Informacion economica sobre Cuba

Black Market is Profitable for Doctors / Julio Cesar Alvarez
Posted on August 12, 2013

HAVANA, Cuba, August A good part of the staff in the
network of Havana pharmacies, in collusion with doctors in medical
offices, clinics and hospitals, sell the medications from these
establishments at a premium price, as if they were private businesses.

The lines in doctors’ offices, hospitals or hospital outpatient
services, coupled with the lack of doctors, who are serving on
“missions” in other countries*, contribute to turning any kind of pain
into a difficult problem. To get a prescription for a painkiller can be
half a day’s work.

To resolve this problem, many staff at the pharmacies offer an
alternative but illegal service: They sell drugs without proper
prescriptions. Thus, patients avoid having to go through the doctor’s
office. All they have to do is buy the medicine at a higher price.

The client

Jose Manuel, self-employed in the municipality of October 10, woke up a
few days ago with pain in the neck. Neither he nor his neighbor had any
painkillers. He went to the family doctor’s office, but the doctor was
“on a mission” in Venezuela. The nurse told him the new doctor hadn’t
come to work. At another doctor’s office they told him they only saw
pregnant women. Then he went to the pharmacy to try to negotiate for
some painkillers. The clerk said that without a prescription he couldn’t
supply them; however, as he knew he was a regular customer, he said he
had a solution for him.

The solution for José Manuel was to pay four times the price of the
drug. The blister-pack of 10 tablets of pain medication that would cost
0.70 cents in local currency with a prescription, could be had now
without prescription for 5 pesos.

The clerk

According to a source who works in a Havana pharmacy (who declined to be
identified), she can earn more than 150 pesos, national currency, in one
day**, selling drugs without prescriptions. “The thing is not so
complicated. We have doctors who supply our prescriptions. They charge
us 1 Cuban currency for each prescription. That way we can sell ’under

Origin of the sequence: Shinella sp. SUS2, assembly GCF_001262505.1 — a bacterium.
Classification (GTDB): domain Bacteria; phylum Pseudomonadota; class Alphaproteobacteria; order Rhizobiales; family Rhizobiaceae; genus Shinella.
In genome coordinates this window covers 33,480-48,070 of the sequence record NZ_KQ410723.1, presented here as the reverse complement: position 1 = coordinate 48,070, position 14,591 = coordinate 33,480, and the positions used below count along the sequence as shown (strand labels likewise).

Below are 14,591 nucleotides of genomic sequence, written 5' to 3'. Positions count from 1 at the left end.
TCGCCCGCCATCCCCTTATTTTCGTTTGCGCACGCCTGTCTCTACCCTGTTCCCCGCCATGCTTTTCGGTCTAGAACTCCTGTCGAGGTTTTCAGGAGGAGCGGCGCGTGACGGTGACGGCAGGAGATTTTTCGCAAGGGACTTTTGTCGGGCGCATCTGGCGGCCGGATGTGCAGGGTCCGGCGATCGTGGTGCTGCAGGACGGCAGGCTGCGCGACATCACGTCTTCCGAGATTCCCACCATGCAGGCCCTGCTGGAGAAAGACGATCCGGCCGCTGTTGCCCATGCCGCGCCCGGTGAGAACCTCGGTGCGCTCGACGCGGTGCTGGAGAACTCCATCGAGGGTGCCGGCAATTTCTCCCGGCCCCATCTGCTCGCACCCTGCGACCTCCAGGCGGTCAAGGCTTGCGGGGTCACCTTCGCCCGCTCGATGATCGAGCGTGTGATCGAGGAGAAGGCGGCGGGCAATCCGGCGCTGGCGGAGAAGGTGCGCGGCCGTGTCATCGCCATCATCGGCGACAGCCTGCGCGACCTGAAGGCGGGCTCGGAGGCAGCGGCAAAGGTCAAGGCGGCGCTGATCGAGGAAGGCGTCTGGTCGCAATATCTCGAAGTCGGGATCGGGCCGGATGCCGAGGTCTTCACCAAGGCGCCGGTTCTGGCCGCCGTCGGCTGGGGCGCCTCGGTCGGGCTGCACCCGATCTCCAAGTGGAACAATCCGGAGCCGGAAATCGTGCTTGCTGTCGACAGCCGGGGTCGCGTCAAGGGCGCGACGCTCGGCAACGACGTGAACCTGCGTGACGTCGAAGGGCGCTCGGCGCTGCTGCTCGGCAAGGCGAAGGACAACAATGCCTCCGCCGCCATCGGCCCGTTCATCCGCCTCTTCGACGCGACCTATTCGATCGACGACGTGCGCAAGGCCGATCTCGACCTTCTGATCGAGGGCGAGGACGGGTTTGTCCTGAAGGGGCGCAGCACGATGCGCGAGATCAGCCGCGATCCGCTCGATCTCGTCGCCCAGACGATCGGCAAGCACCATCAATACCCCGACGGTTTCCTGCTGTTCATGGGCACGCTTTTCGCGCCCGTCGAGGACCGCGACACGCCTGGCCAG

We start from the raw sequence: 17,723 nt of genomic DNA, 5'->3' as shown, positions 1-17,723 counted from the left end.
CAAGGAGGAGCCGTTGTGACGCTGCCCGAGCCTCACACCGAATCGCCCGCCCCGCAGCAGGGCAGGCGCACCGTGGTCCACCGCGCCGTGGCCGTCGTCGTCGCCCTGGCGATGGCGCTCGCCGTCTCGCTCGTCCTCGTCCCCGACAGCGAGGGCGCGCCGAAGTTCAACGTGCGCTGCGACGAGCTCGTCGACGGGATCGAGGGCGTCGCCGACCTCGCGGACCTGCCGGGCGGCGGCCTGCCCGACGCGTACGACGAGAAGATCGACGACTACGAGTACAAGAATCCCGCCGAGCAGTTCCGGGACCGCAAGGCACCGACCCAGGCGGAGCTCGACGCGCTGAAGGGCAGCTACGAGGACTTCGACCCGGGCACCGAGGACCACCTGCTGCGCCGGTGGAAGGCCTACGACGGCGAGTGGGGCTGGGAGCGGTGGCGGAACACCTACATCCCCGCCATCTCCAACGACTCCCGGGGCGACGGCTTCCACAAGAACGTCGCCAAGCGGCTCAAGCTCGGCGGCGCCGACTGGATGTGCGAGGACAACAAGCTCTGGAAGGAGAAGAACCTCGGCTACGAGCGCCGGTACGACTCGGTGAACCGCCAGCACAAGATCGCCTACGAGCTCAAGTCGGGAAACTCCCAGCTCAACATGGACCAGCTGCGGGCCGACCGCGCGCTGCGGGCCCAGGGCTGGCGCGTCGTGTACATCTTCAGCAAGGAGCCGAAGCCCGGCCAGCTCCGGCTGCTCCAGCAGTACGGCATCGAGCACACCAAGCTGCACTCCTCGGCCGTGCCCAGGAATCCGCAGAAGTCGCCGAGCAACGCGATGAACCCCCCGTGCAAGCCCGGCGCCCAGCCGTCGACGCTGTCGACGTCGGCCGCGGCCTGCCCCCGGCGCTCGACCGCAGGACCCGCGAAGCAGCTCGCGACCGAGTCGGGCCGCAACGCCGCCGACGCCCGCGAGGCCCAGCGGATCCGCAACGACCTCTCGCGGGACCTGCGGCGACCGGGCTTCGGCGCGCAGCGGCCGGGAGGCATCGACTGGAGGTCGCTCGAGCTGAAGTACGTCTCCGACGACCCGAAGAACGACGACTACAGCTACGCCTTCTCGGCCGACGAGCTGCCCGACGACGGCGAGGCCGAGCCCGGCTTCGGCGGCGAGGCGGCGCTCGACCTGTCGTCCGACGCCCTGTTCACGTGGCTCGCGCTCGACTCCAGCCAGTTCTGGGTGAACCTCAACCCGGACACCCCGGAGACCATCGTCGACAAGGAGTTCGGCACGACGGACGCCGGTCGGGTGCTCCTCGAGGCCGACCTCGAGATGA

the table’ all the medicine we want, because they are backed by a
medical prescription.”

She further claims that most of the clerks take the prescriptions home
for family and friends to fill them out. Thus, they avoid that these
documents show the handwriting of the pharmacy workers. They also try to
find different doctors who sell prescriptions, so as not to repeat too
much the stamp of the same doctor. Although among the doctors who engage
in this activity they exchange prescription pads, so that their identity
does not appear too often in the same pharmacy.

The source added that to avoid getting caught, each clerk serves a known
clientele. The rest of the medicine they take home and give them to
third parties to sell. A pack of 150 grams of cotton can cost $2 on the
black market. A tube of Micocilén powder, $1. Creams and ointments, 10
pesos a tube. The Meprobamate blister-pack with ten pills, 10 pesos.

Another opinion

Dr. Silvia recognizes that there are patients who need medications, and
find it difficult to access a prescription, for one reason or another,
but she considers that the majority of consumers who access medicine in
this way are those who self medicate: “There people who need to have a
kit with the full range of potential drugs, and not just because they
think they will be unavailable, but because today they take Duralgina
for one pain, and tomorrow Ibuprofen or Paracetamol because they believe
that Duralgina no longer has any effect. Some people take Meprobamate,
then say they can not sleep, and there are an endless number of examples
like this.”

But whatever the reasons that patients take the medications, the fact is
that this market in Cuba is profitable for the white coats.

Translator’s notes

*Doctors on missions: A main source of income to the Cuban State is the
money charged for doctors and other medical personnel who are sent
abroad “on missions.” The State collects many times what it pays each
**150 Cuban pesos is roughly $6.25 US, which is more than a week’s
average salary in Cuba.


Julio César Álvarez López (b. 1968) Graduated in 1990 from the Hermanos
Martinez Tamayo School of Counterintelligence. Arrested in 1992 for
collaborating with Human Rights Groups and sentenced by a military court
to 19 years, of which he served 16, seven of them in the Maximum
Severity Prison of Camaguey. He was paroled in April 2008 and studied
computing and digital photography at St. John Bosco church. He speaks
English and is currently studying German. He lives in Havana.

From Cubanet

5 August 2013

Source: “Black Market is Profitable for Doctors / Julio Cesar Alvarez |
Translating Cuba” –

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